Like most things related to tax debt and back taxes, tax liens are no fun. However, if you have a Maryland tax lien or are worried about one, ignoring the problem won’t help.
The good news is that whatever your tax problems, there’s always a way to start addressing them and improving your situation. Often, that path starts with learning about the issue and figuring out your options. In this article, we’ll try to help by explaining what Maryland tax liens are, how they work, and how you can avoid or get rid of them.
What Is a Tax Lien?
A lien is a claim against your property to satisfy the debt from unpaid taxes. When you get a tax lien, it means the government has a legal claim against your property, like your home or car, and can take that property if you don’t pay your taxes in full.
Just like there are state and federal taxes, there are state and federal tax liens. A federal tax lien will come from the IRS. If the agency determines you owe tax and demands payment, you’ll receive a federal tax lien unless you pay the tax debt in full. A Maryland tax lien works the same way, but it will occur because of unpaid state taxes and will come from the Comptroller of Maryland.
Imagine a tax lien as an octopus with a lot of tentacles: it can attach to all sorts of different assets you own, and it will stay latched on until you pay off your tax debt. A lien can attach to any assets: property, investments, vehicles, and anything else with monetary value. Liens can even attach to property that you acquire after the lien goes into effect.
In addition to affecting your property, tax liens can create other headaches. Since a lien will show up on your credit report, it may affect your ability to get loans, credit cards, and other forms of credit. Some employers perform credit checks on job applicants, so a lien could even hurt your chances when applying for a job.
Do Maryland State Tax Liens Expire?
You might wonder if you can just wait out a lien. For many years, Maryland state tax liens had no time limits. However, in 2019, Maryland Governor Larry Hogan signed a law that created a statute of limitations for certain tax liens. So, Maryland state tax liens can eventually expire, but the statute of limitations is very long: 20 years.
Even if two decades seems a long time, the new statute of limitations has a bright spot. Previously, the comptroller wasn’t very inclined to accept offers in compromise (OICs) since the state could potentially pursue a tax debt forever. Now, the state has a clock running against their claim for payment — even if that clock is a long one. The comptroller has some incentive to come to the table and negotiate in the hopes of getting some payment rather than none.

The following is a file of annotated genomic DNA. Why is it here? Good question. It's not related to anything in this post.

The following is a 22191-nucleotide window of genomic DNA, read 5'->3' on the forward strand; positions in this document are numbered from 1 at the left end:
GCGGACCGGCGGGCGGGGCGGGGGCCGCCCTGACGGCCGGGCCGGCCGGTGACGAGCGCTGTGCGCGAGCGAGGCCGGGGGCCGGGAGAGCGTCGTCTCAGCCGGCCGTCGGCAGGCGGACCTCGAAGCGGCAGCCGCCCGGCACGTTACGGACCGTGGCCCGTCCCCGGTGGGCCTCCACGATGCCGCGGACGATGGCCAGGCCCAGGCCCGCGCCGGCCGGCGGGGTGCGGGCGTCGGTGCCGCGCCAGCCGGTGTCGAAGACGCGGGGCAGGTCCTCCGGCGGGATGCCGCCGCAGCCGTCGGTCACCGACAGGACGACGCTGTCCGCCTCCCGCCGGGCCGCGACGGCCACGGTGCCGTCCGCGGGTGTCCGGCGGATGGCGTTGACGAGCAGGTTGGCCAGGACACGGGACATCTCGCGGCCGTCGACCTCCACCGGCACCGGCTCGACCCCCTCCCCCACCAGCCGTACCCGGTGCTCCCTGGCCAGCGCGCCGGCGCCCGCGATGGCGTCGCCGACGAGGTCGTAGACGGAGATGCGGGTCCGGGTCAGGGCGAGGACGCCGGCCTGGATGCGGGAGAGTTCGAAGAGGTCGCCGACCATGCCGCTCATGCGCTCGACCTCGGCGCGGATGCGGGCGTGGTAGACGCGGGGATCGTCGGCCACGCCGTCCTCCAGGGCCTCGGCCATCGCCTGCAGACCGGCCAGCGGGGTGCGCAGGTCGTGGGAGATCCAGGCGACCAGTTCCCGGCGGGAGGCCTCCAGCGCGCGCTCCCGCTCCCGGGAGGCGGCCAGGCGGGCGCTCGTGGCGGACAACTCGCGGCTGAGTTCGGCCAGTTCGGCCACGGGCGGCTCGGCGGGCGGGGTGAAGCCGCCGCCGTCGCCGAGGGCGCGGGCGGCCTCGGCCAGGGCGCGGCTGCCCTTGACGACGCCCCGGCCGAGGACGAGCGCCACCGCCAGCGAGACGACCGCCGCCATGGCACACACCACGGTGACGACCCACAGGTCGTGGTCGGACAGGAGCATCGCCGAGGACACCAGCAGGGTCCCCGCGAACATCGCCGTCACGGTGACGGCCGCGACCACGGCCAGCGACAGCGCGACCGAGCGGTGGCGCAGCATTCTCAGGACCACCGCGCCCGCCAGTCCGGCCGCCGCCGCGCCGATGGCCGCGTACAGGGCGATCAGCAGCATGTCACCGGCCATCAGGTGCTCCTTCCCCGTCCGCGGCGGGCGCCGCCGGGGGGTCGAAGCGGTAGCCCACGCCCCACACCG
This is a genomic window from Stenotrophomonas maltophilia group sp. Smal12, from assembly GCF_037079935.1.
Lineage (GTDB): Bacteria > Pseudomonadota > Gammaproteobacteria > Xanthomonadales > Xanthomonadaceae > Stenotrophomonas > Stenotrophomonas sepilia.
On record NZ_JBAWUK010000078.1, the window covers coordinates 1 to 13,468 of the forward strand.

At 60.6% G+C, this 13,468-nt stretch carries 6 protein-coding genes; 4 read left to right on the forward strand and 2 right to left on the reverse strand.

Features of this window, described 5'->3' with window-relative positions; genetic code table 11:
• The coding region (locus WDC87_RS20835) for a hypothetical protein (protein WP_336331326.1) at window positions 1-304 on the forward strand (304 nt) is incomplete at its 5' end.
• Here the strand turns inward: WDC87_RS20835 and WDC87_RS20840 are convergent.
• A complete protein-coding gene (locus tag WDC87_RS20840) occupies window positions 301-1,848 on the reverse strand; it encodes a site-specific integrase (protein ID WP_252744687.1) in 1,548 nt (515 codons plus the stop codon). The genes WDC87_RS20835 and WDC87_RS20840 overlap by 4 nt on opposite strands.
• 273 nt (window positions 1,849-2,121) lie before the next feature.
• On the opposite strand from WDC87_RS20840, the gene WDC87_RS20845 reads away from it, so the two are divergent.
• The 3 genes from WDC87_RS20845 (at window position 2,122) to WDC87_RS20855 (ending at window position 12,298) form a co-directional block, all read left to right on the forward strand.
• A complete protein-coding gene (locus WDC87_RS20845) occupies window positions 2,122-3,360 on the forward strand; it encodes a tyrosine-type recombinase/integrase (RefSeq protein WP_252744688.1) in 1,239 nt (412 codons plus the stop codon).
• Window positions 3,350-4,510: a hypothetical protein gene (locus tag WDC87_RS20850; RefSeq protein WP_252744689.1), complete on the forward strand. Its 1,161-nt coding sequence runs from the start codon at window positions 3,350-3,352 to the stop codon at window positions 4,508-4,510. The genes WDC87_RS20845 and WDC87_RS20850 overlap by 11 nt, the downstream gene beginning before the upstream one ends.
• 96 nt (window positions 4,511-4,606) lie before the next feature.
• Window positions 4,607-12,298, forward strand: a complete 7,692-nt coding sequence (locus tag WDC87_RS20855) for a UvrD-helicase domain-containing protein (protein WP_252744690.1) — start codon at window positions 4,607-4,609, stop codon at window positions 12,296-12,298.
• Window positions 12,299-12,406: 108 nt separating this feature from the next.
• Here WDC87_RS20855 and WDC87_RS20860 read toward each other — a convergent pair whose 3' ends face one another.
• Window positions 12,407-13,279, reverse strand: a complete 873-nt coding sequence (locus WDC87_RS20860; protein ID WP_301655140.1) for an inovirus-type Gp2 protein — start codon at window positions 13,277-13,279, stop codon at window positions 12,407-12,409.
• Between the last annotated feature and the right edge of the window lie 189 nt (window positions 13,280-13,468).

What Can I Do About a Maryland Tax Lien?
By now, you’re probably getting the picture on liens: they aren’t good, you don’t want one, and it’s in your best interest to resolve them as soon as you can. So, how can you avoid a Maryland tax lien or get rid of one?
What Not to Do if You Have a Maryland Tax Lien
Here are a few actions that won’t help with your lien situation:
- Selling the affected property: If you sell property that has a lien, the lien will stay with the property. Usually, an outstanding tax lien will make it difficult or impossible to sell the property unless you use the sale proceeds to pay the lien. As an example, let’s say you have a tax lien on your home and try to sell the home. When the buyer applies for a mortgage, they will find out about the lien (if they haven’t already), and at that point, they’ll most likely either back out of the sale or demand that you use the sale proceeds to pay the lien. So, selling property might help you pay the back taxes and satisfy the lien, but it won’t help you get out of taking responsibility for the lien.
- Filing for bankruptcy: Neither Chapter 7 nor Chapter 13 bankruptcy will eliminate tax liens. The liens will remain in effect after a bankruptcy filing and will continue until they’re paid off or otherwise released.
Understand Your Options for Resolving a Tax Lien
The only surefire way to get rid of your Maryland tax lien is to pay your tax debt in full. However, if you can’t pay your taxes, you may be able to negotiate to get your lien withdrawn or released. Also, you may be able to get your lien released by disputing the amount of tax owed. If you can prove that the IRS or the State of Maryland incorrectly calculated your income tax liability, then you can potentially get your lien reduced or withdrawn entirely.
But getting a lien released is a tricky process, and it’s far from automatic. The best way to address a tax lien is to get in touch with an experienced tax representative who can learn about your situation, explain your options, and guide you toward the solution that makes sense for you.
Need Help With a Tax Issue? Contact S.H. Block Tax Services
If you have any questions or concerns about an outstanding tax debt or any other tax matters, please contact the experienced tax team at S.H. Block Tax Services. Our skilled attorneys and tax experts have experience working with the IRS to resolve issues and protect taxpayers’ rights. We are based in Baltimore and serve clients throughout the area.
Schedule your free consultation today by calling 410-793-1231 or completing the brief contact form on this page.
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